One benefice in Bath and Wells has tried to address the uncertainty caused by the Covid pandemic, by sharing with them a unique course designed to raise awareness and start conversations in local churches about mental health. It was an unusual road to travel, but it has yielded some wonderful results for this community.
St. George’s, Wembdon near Bridgwater, signed up for the free online course provided by Sanctuary Mental Health Ministries, Faith, Grief and Covid-19 designed specifically to “explore Christian engagement in the mental health conversation, expand understanding of mental health, reflect on the importance of companionship, learn about self-care, and ways that community can support mental health.”
Revd Simon Taylor, Curate at St Georges in Wembdon, believes the course has encouraged people to talk about the powerlessness they feel because of the pandemic, as well as helping them address some of the challenges the crisis is posing to their lives and their faith.
“It has helped us think about how our faith intersects with loss and particularly those loses around Covid. Not just bereavement, but loses relating to our normal pattern of life, how we worship, how we play, how we work, how we study, how we physically relate to each other, to family and friends further afield.”
Corin Pilling, the UK Director of Sanctuary Mental Health says, “Our goal is to provide theologically and psychologically informed resources and training to churches so we can become communities that respond with compassion to the challenges of mental health. We think that building wellbeing is something the whole community can benefit from, not just those who are facing challenges.”
That is exactly what has happened in Wembdon. The course gave free access to resources provided by internationally renowned theologians, psychologists, and people with lived experience of mental health challenges.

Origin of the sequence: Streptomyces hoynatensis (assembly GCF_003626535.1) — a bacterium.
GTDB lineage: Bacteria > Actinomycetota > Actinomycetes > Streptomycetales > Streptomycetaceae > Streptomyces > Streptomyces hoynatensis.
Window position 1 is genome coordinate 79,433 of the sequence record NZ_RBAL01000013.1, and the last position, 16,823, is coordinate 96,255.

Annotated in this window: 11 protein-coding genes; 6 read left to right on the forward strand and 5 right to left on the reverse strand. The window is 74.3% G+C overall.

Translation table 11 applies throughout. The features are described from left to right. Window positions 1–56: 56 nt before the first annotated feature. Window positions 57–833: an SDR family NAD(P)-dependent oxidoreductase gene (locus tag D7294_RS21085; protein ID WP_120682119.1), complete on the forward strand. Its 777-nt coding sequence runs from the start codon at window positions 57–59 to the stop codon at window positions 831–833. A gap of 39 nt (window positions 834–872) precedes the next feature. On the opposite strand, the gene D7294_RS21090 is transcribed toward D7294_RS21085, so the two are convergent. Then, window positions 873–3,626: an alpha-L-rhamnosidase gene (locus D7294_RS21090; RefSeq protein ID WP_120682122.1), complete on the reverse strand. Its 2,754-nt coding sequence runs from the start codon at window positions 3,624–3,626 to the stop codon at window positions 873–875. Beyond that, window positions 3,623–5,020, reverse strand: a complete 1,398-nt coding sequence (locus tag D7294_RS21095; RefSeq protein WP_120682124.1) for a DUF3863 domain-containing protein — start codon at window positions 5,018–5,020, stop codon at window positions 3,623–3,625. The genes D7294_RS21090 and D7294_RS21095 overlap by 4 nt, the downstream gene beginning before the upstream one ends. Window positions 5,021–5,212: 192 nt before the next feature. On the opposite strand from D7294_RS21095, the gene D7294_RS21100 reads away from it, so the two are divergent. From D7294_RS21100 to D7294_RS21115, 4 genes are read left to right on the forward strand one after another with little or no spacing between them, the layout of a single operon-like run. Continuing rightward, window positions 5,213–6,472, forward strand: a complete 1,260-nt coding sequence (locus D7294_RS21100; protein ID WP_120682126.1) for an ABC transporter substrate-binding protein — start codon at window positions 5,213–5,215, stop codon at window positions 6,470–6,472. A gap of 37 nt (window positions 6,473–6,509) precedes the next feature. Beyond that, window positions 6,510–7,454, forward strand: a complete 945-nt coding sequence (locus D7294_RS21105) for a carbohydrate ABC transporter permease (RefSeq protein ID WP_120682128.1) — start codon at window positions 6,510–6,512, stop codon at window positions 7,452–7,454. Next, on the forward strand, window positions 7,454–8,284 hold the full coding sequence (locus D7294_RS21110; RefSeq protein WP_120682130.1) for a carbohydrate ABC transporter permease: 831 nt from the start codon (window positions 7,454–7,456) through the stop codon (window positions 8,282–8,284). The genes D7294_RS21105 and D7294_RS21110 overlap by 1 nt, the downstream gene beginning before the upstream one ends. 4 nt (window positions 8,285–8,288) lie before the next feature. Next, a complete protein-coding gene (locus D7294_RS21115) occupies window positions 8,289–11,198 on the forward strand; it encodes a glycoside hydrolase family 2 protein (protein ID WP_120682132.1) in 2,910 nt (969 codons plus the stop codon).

The Wembdon pastoral team used the material first to decide if it would work in their setting. The idea was then put to the church community. Groups and individuals chose to do things in different ways; small group leaders held discussion groups with their members including a crash course held in one intense Zoom session. A larger group met each Sunday via Zoom for a month.
Great ideas were shared, and used, for example the course’s mention of the psalms of lament were incorporated into a midweek prayer meeting about lament led by Ed Moll, Wembdon’s vicar.
Simon says of the project, “We used the free of charge pdf material. Some of the sessions used art meditations, and some included musical meditation. There are gently structured and semi structured questions to help people explore issues. The course moves you through considering what is grief in general, how we understand grief, how we understand loss as Christians, what might we say to people experiencing loss right now and what sort of difference can we make in our community?”
It has made a huge impact on those who have tried out the resources and those who have simply experienced a short taster session. Here are some of the comments they’ve shared.
‘In a world when so many people seem to be seeking closure, this is a breath of fresh air. The thought that grief gets woven into our lives is really helpful.’
‘So helpful in our lowest points that God feels so close.’
‘Massive thanks for all this amazing and helpful guidance – very timely.’
You can read and download Simon’s full interview with Corin Pilling, the UK Director of Sanctuary Mental Health about the course at the bottom of this page.